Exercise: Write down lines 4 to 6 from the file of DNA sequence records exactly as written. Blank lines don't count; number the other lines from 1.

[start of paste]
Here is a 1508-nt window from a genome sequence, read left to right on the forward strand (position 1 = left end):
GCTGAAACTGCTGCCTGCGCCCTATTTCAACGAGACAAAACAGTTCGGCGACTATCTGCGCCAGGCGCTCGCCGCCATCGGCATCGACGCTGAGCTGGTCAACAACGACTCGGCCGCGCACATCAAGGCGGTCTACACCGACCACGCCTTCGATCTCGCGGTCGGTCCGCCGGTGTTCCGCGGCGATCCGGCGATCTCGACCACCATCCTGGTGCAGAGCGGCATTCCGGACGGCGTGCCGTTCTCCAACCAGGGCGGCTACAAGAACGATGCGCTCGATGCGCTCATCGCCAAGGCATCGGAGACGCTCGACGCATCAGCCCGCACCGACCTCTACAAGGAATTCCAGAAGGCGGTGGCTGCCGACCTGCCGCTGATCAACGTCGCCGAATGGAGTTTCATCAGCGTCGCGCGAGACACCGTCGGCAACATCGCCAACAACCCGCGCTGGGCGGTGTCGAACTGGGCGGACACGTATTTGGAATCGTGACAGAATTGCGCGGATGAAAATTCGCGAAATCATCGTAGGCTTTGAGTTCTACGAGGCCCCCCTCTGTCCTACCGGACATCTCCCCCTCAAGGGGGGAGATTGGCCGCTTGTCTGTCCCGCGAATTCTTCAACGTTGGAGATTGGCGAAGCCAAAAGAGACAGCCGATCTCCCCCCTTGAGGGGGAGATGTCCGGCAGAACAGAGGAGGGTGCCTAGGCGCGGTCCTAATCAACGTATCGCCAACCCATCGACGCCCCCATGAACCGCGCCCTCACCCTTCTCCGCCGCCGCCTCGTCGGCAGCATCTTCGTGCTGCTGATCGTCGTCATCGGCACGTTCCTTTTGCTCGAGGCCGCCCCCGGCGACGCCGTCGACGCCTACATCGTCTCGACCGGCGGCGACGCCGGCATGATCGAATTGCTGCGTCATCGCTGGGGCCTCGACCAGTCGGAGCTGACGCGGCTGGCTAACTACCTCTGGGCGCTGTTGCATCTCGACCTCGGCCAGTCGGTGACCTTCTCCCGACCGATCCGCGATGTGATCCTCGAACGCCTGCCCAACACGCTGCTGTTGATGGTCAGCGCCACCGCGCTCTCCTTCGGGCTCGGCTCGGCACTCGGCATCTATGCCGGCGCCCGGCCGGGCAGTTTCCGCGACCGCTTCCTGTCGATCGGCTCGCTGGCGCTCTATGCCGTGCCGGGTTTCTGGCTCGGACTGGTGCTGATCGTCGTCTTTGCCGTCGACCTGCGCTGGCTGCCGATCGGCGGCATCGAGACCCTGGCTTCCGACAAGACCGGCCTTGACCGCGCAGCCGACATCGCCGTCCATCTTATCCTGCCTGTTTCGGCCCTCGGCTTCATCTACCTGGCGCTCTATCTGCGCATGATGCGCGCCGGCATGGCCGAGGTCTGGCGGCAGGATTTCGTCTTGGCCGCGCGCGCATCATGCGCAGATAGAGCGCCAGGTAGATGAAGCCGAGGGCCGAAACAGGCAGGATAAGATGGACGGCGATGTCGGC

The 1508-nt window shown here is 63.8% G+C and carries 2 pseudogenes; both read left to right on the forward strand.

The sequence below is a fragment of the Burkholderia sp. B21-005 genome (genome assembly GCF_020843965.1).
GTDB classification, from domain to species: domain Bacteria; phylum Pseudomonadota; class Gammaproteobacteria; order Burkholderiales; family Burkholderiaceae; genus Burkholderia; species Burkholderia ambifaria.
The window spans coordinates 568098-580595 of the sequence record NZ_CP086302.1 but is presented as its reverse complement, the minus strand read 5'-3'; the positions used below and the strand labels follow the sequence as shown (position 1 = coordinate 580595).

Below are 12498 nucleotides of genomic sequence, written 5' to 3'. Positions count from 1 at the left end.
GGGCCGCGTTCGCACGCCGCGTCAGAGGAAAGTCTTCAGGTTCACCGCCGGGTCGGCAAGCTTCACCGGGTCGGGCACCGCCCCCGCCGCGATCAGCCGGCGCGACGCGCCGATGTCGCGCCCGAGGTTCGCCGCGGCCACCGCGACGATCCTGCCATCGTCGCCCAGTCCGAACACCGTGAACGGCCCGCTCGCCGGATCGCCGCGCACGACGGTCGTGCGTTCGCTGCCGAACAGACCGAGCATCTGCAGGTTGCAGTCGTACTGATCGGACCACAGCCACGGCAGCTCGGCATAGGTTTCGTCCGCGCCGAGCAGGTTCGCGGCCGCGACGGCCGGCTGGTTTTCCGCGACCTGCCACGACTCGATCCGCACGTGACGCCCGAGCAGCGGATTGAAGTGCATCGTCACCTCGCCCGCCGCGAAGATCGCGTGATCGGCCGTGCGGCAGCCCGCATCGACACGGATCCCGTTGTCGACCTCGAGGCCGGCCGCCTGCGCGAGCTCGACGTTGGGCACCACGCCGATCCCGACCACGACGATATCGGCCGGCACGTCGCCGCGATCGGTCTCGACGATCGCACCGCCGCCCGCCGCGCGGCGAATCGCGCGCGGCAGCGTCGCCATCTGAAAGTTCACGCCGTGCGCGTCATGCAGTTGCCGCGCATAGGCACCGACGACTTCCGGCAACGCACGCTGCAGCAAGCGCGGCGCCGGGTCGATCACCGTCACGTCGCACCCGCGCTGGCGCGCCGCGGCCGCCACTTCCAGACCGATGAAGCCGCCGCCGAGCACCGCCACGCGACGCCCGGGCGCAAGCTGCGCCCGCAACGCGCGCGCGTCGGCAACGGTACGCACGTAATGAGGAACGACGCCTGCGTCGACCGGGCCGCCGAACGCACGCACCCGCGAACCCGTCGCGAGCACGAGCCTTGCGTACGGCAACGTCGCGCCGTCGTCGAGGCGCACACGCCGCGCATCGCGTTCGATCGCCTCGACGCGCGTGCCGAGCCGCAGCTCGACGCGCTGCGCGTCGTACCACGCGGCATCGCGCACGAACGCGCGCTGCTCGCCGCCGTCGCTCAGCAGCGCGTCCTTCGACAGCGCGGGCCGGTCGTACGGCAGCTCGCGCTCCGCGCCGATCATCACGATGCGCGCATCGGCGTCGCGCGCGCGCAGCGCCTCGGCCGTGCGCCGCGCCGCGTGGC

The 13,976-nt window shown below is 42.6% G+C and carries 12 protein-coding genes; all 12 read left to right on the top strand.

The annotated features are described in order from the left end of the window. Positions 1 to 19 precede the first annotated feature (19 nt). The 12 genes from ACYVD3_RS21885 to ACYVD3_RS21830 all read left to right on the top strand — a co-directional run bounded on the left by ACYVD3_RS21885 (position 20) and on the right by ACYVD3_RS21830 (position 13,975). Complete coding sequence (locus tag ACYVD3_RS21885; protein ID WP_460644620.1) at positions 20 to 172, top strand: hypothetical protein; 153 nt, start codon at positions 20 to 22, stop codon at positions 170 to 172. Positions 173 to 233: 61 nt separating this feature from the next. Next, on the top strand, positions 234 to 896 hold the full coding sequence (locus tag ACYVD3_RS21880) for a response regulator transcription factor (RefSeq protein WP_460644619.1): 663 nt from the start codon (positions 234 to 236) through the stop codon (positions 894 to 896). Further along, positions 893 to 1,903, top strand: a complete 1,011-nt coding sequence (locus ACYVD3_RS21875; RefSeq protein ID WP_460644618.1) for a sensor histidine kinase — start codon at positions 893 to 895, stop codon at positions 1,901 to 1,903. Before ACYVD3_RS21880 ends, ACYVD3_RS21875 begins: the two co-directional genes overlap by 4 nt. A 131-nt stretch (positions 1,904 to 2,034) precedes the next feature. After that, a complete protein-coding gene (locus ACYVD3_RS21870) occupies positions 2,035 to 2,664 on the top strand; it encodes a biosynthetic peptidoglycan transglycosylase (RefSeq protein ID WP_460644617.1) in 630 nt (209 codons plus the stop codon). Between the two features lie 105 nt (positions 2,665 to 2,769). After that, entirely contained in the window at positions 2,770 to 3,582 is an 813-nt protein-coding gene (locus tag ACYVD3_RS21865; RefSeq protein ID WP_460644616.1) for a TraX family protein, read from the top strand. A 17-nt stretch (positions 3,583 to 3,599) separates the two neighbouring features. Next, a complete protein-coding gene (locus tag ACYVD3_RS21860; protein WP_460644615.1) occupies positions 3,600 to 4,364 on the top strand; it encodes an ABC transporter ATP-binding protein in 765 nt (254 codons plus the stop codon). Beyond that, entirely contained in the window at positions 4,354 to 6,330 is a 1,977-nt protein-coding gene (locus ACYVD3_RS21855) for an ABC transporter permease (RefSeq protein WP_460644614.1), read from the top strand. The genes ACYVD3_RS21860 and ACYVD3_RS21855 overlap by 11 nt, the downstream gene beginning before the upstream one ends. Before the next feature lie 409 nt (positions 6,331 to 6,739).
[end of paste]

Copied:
The sequence below is a fragment of the Burkholderia sp. B21-005 genome (genome assembly GCF_020843965.1).
GTDB classification, from domain to species: domain Bacteria; phylum Pseudomonadota; class Gammaproteobacteria; order Burkholderiales; family Burkholderiaceae; genus Burkholderia; species Burkholderia ambifaria.
The window spans coordinates 568098-580595 of the sequence record NZ_CP086302.1 but is presented as its reverse complement, the minus strand read 5'-3'; the positions used below and the strand labels follow the sequence as shown (position 1 = coordinate 580595).